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  19. Brier Davis

    This is very reminiscent of the 2003 film Shattered Glass, a fabricated event being used to further an agenda. Of course in the film it was the reporter’s career that profited from the falsities, but in this situation Ms. Conway is using the made up bowling green massacre to justify her parties agenda, which was the border closures. Of course any hit to a reporters credibility is disastrous, but I feel that in this age of fast and non stop media cycles this blunder like many others will eventually and sadly be forgotten.

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  20. Wendy Timana

    As a student considering entering the field of PR, I have encountered several people who have a skewed perception of PR. This hurts the credibility of serious PR professionals who do not believe in spinning and want their profession to stop being seen as lying/leaving out the truth. Kellyanne, as arguably the biggest PR person in the nation right now, is truly giving her colleagues much more to prove. PR people now have to somehow distance themselves from the image of PR that Kellyanne has portrayed. Kellyanne is not trusted by the public and she needs a GOOD PR team for herself in order to fix this mess she has created.

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  21. Marli Delaney

    When using an ethical standpoint, the truth is what should be shared. PR practitioners and spokespeople should thus tell the truth for their credibility’s sake. I initially wasn’t sure of my opinion towards this post from yesterday until it was discussed today in class that on the other side of the spectrum an employer might like a good “spinner” in the way that the dishonesty can sway the believers in the direction of an organization’s favor- I was surprised that there is a form of respect here but there are all types of people in this world so it reminded me to keep my eyes open in regards to that. I find the act of spinning to be manipulative and it makes me hope that I don’t ever end up being one to believe what isn’t true when it comes to something very serious, and I also hope that this upcoming generation of PR practitioners and spokespeople don’t abuse spinning in the way that it currently is being utilized.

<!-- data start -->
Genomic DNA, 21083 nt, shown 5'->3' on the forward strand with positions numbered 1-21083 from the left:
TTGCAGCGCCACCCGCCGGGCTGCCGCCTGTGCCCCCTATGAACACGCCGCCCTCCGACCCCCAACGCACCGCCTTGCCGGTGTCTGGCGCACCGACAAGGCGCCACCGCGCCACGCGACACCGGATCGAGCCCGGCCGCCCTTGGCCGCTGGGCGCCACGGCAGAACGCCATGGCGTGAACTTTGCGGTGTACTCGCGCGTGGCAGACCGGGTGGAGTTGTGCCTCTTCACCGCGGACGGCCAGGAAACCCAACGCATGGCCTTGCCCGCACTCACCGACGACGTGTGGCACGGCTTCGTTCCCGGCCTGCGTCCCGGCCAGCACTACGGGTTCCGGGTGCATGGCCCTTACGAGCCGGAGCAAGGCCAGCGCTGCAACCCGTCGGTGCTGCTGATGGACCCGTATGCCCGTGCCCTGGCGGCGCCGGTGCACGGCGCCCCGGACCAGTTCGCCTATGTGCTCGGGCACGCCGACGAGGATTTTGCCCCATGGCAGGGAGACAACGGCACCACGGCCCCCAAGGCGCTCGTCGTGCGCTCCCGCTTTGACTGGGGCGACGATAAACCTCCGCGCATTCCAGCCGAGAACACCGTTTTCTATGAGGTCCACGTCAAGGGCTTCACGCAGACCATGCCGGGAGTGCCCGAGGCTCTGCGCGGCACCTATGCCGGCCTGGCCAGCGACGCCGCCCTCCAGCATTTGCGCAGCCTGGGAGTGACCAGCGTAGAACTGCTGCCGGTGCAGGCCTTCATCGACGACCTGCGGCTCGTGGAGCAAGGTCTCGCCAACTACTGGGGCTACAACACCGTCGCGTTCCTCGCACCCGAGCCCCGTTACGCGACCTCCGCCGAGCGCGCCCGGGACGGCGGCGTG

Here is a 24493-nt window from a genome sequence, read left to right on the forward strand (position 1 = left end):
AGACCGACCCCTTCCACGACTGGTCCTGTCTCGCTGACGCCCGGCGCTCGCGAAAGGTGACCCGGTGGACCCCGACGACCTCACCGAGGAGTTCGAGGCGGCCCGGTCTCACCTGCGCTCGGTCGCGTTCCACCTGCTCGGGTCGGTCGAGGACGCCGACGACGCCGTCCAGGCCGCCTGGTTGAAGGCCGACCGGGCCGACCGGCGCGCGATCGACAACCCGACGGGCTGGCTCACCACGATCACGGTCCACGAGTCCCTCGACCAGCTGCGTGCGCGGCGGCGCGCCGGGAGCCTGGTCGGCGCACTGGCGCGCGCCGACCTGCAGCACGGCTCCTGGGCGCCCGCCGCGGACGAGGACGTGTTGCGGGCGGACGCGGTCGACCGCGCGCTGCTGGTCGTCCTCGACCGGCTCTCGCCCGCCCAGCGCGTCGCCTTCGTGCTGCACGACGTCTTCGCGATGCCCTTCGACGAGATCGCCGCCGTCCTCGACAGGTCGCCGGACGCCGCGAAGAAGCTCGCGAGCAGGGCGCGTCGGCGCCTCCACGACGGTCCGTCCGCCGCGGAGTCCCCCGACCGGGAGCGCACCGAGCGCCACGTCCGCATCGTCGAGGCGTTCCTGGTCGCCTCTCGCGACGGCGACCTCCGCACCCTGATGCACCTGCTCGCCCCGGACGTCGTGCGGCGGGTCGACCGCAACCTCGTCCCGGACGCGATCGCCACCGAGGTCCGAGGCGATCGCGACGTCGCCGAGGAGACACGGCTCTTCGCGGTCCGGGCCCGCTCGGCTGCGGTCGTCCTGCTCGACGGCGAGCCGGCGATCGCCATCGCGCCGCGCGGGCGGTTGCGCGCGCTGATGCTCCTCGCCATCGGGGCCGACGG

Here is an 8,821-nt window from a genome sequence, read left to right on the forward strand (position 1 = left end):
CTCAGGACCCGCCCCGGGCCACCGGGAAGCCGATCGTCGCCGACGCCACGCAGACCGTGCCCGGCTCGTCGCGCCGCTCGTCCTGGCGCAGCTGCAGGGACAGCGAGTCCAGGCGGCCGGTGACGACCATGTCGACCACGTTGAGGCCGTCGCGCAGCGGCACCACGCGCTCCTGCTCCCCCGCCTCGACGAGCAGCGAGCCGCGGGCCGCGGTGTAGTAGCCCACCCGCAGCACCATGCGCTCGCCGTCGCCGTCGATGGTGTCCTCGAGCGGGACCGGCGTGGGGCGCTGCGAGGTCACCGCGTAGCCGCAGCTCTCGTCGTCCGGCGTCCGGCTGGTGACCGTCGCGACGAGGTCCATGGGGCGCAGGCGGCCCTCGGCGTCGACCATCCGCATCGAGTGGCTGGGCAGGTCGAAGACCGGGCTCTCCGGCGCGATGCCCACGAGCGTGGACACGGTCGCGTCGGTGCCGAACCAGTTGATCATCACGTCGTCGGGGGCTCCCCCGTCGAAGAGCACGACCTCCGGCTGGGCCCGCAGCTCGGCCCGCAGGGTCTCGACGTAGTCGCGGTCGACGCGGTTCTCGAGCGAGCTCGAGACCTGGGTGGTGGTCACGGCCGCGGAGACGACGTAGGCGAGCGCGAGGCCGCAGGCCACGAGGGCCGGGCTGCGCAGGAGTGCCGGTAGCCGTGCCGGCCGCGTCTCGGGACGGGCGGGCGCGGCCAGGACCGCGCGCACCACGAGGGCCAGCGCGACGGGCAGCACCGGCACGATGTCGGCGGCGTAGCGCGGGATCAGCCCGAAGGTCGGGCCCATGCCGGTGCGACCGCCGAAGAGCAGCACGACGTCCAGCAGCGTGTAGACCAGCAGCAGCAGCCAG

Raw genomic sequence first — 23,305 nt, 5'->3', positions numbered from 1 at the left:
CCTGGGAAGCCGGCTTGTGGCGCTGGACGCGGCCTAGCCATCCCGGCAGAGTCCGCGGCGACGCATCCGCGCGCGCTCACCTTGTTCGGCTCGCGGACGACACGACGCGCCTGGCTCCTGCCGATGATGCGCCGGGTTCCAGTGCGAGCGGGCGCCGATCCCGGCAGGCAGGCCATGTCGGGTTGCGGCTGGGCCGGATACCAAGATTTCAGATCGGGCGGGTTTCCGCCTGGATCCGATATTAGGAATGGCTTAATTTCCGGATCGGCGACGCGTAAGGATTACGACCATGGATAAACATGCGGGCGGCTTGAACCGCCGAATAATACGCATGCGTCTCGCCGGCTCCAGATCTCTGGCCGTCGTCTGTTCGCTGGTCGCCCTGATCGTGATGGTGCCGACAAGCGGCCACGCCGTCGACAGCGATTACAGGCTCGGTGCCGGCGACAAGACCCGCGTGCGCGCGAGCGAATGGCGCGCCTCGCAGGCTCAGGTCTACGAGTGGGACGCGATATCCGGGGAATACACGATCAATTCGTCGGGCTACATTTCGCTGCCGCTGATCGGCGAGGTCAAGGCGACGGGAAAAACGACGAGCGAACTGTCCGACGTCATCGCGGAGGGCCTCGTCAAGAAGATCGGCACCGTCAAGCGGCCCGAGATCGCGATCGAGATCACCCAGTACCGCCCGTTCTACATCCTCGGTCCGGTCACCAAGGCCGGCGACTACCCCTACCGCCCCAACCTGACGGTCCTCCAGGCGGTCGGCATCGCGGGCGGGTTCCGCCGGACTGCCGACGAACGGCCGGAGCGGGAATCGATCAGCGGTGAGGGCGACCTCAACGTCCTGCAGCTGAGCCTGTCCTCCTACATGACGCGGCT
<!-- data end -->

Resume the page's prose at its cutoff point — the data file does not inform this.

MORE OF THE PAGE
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  22. Ben martin

    What concerns me the most is that people actually trust her word. The problem is that in a position of power, people expect you to be truthful with them. When the people in power are not holding the truth as a high pillar of their platform, the public has two options: dissent or follow blindly.

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  23. liad zayit

    I agree, once a person loses trust it could be very difficult to gain it back. Being aware of choice of words especially in the politics industry it is crucial. Regardless of what the truth is it has to be said because this way the public could feel protected and safe. The PR industry has a tendency to spin stories therefore they can learn a lot from this.

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  24. Hannah Thueson